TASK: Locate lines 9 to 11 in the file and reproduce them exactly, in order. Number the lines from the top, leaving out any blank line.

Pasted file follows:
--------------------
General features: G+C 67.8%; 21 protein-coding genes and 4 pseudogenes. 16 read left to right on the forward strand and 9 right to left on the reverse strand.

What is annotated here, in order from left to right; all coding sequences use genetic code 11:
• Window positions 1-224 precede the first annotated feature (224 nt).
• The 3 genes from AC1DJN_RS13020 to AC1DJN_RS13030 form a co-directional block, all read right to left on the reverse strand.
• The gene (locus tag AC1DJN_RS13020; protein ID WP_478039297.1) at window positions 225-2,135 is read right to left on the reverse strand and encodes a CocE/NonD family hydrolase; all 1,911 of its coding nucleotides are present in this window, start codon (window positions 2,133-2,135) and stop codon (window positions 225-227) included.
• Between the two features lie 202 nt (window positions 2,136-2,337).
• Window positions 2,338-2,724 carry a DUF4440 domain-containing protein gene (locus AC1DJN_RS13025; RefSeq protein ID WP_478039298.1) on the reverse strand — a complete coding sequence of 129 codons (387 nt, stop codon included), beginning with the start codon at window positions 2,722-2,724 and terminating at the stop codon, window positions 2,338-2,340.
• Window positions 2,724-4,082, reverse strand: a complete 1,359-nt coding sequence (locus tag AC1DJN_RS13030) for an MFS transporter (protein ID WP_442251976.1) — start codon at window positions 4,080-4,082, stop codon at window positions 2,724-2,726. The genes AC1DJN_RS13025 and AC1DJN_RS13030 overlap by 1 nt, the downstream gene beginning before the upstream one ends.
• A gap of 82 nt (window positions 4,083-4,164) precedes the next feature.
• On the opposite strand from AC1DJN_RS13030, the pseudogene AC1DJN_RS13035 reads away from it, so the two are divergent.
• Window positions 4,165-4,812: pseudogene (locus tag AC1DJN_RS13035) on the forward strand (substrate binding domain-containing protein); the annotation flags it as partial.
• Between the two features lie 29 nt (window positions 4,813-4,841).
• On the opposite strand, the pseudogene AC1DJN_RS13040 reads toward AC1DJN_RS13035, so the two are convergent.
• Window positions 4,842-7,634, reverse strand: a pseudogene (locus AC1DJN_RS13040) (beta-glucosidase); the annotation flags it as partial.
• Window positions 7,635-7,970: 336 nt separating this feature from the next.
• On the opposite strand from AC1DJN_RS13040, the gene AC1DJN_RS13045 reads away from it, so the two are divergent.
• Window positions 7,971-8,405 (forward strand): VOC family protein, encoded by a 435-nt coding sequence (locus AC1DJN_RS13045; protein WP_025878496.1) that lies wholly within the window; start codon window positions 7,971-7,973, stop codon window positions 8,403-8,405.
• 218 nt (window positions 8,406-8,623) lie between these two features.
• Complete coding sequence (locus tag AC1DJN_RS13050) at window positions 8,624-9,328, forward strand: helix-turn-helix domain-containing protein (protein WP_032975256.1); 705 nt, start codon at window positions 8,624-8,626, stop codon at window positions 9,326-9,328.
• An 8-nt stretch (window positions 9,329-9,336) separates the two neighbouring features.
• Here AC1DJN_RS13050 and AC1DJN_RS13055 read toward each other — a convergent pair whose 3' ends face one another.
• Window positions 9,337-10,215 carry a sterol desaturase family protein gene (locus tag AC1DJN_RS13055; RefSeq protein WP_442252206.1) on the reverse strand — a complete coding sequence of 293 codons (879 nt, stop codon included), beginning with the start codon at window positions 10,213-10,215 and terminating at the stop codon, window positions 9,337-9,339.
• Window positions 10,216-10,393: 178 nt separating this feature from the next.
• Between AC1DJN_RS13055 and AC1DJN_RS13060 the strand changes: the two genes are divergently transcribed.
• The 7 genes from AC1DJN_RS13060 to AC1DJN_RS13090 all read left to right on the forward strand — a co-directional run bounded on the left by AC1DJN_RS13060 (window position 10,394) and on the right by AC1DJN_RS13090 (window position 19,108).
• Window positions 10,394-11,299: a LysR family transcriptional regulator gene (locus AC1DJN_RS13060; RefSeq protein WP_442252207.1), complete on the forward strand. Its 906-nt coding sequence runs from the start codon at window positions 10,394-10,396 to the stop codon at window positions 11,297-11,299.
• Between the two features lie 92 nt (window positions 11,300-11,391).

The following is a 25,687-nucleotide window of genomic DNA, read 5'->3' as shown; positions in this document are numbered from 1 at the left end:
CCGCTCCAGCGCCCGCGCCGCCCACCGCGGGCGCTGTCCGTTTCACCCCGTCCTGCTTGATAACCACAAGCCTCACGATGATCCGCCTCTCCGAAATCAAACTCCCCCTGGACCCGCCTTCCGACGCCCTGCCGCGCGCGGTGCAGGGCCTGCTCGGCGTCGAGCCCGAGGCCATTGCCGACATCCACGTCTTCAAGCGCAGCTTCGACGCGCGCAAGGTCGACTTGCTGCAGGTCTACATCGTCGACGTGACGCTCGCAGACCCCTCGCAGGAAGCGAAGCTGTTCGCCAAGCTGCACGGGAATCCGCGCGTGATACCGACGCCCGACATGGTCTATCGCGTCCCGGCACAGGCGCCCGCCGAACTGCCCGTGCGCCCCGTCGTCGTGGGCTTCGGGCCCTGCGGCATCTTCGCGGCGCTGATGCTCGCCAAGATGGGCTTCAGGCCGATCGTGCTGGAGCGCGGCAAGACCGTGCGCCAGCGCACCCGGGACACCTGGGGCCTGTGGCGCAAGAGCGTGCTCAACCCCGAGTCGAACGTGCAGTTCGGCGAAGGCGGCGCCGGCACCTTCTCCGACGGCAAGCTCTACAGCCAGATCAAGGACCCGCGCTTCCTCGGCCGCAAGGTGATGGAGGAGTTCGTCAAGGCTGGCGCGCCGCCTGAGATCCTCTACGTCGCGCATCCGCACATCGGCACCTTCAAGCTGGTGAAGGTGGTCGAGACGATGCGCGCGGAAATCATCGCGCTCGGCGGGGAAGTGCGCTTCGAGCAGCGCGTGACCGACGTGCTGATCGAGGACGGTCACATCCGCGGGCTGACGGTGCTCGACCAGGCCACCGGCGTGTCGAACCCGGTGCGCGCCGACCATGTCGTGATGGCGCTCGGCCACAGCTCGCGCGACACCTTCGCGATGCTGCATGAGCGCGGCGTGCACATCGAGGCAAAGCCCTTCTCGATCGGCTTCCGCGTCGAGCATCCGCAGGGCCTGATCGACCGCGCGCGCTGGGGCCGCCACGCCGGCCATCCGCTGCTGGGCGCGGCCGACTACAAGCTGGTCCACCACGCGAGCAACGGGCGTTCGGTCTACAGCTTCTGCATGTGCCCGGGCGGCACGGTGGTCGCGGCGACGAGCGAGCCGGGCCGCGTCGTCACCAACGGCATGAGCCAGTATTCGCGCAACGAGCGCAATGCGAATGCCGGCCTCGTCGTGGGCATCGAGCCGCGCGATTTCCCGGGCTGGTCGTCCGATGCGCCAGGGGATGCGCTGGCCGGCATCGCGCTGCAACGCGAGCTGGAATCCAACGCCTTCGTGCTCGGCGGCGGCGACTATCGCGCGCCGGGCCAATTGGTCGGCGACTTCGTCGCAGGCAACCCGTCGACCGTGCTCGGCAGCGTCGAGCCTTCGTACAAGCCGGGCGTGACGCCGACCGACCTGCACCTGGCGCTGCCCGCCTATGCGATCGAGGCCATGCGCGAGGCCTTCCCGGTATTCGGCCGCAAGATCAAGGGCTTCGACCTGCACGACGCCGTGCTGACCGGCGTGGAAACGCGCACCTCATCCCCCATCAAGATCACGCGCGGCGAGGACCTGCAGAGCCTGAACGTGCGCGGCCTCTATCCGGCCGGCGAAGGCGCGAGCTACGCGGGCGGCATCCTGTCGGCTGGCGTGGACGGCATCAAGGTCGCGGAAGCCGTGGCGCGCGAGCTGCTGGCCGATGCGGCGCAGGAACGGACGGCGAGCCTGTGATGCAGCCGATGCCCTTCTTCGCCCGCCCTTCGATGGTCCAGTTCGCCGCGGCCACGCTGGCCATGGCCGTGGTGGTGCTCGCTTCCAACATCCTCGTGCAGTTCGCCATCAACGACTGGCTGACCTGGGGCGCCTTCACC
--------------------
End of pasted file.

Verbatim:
• A gap of 82 nt (window positions 4,083-4,164) precedes the next feature.
• On the opposite strand from AC1DJN_RS13030, the pseudogene AC1DJN_RS13035 reads away from it, so the two are divergent.
• Window positions 4,165-4,812: pseudogene (locus tag AC1DJN_RS13035) on the forward strand (substrate binding domain-containing protein); the annotation flags it as partial.